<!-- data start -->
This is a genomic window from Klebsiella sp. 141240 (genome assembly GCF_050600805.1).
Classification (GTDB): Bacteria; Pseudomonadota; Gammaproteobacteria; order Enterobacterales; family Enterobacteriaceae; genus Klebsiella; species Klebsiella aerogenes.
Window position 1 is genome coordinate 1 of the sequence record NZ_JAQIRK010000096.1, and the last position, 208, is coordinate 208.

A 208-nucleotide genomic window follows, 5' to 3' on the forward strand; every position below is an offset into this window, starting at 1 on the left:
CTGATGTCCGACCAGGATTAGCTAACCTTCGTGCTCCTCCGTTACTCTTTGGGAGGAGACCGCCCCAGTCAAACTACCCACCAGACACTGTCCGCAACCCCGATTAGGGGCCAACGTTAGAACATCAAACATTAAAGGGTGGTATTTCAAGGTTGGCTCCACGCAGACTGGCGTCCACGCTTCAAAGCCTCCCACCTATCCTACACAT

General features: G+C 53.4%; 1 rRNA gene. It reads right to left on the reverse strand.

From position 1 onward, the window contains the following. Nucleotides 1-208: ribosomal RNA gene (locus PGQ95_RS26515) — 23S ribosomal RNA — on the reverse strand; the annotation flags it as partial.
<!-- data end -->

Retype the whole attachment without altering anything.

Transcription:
This is a genomic window from Klebsiella sp. 141240 (genome assembly GCF_050600805.1).
Classification (GTDB): Bacteria; Pseudomonadota; Gammaproteobacteria; order Enterobacterales; family Enterobacteriaceae; genus Klebsiella; species Klebsiella aerogenes.
Window position 1 is genome coordinate 1 of the sequence record NZ_JAQIRK010000096.1, and the last position, 208, is coordinate 208.

A 208-nucleotide genomic window follows, 5' to 3' on the forward strand; every position below is an offset into this window, starting at 1 on the left:
CTGATGTCCGACCAGGATTAGCTAACCTTCGTGCTCCTCCGTTACTCTTTGGGAGGAGACCGCCCCAGTCAAACTACCCACCAGACACTGTCCGCAACCCCGATTAGGGGCCAACGTTAGAACATCAAACATTAAAGGGTGGTATTTCAAGGTTGGCTCCACGCAGACTGGCGTCCACGCTTCAAAGCCTCCCACCTATCCTACACAT

General features: G+C 53.4%; 1 rRNA gene. It reads right to left on the reverse strand.

From position 1 onward, the window contains the following. Nucleotides 1-208: ribosomal RNA gene (locus PGQ95_RS26515) — 23S ribosomal RNA — on the reverse strand; the annotation flags it as partial.